As Lipsey&Chrystal (2007:160) states that: "monopoly is at the opposite extreme from perfect competition." In other words, monopoly is where there is a single seller produce unquiet product that has no close substitute within the market. This thus gives the monopoly the power to charge the price of the products; therefore they would be the price maker in the market. (Bamford, 2008). As a result, they would decide what the price is going to be. Therefore, the monopoly would be freely to allocate resources within the market as there are no competitors. How does monopoly work in the market? This is could be analyzed in terms of resources allocation. (Witztum 2005:172-173).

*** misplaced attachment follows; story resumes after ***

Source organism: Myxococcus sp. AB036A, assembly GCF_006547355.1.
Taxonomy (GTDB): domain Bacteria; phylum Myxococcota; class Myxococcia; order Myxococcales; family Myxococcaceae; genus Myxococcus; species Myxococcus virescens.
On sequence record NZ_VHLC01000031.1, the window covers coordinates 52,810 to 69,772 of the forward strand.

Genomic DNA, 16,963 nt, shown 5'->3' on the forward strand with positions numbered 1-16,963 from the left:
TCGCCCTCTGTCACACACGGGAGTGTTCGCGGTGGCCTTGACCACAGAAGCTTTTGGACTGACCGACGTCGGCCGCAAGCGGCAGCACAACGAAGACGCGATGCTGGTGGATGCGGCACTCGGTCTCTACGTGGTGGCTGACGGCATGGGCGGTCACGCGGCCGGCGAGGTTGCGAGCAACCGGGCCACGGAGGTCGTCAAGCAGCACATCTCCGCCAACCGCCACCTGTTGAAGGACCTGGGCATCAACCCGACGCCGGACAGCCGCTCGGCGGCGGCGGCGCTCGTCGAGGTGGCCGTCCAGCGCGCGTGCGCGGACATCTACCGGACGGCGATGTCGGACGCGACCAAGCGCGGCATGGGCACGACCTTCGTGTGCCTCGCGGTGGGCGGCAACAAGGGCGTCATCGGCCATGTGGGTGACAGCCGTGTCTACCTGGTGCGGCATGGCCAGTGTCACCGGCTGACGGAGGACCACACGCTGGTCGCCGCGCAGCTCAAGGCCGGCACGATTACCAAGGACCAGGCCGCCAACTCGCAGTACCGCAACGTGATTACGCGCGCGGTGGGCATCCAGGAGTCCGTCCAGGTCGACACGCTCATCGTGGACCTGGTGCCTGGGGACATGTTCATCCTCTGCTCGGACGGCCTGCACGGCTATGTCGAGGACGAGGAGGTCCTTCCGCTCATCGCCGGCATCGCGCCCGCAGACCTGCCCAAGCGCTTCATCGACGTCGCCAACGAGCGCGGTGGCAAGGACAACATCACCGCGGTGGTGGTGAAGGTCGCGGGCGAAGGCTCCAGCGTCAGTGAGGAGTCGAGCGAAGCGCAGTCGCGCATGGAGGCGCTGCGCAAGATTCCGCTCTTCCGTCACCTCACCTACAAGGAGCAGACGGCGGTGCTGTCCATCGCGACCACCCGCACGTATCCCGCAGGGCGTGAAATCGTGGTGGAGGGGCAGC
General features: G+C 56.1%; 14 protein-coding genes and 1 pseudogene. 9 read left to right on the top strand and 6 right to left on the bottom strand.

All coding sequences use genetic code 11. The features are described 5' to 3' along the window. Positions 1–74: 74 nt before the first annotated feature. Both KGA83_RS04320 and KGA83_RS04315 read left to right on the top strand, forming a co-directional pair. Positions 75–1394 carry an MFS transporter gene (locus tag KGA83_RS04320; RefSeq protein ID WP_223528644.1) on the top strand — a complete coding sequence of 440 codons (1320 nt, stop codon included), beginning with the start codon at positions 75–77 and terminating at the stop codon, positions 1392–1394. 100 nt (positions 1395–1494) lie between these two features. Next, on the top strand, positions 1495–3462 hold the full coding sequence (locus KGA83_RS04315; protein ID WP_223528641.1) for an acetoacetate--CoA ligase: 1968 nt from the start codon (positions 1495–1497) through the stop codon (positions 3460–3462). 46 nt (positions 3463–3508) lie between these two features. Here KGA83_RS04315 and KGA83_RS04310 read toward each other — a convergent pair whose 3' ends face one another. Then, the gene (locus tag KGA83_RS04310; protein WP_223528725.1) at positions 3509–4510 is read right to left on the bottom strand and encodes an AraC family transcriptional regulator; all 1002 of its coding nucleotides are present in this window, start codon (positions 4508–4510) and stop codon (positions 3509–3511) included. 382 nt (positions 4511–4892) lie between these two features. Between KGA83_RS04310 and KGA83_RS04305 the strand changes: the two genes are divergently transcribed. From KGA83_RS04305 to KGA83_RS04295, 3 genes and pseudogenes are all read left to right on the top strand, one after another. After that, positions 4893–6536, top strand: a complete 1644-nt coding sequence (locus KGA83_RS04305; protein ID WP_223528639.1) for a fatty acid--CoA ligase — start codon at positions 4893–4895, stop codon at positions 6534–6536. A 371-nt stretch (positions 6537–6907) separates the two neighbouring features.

Diagram above (Tutor 2U)
As can be seen form diagram above, it shows how price and output are differ between the monopoly and the perfectly competition. If this market is a monopoly, profits would be maximized where MC=MR, gives the equilibrium price P monopolist and quantity Monopoly Output. If this market is perfectly competitive, the equilibrium would now be where the market demand curve crosses the market supply curve. This gives the equilibrium price P competition and quantity Competition Output. This would in turn, leads to the market price higher than the competition price and the market quantity less than competition quantity. This means the resources are allocated inefficiency in the industry in terms of both allocative and productive inefficiency. Monopoly charges higher price than marginal costs, this will lead to a loss of allocative efficiency. The monopoly does not produce the output at the lowest point of the average cost curve, thus this would lead to productive inefficiency. The resources are also allocated inefficiency in terms if X-efficiency (Begg, 2008). This is due to less competition within the market. As there are a lot of barriers to entry the market, for example, high capital costs,...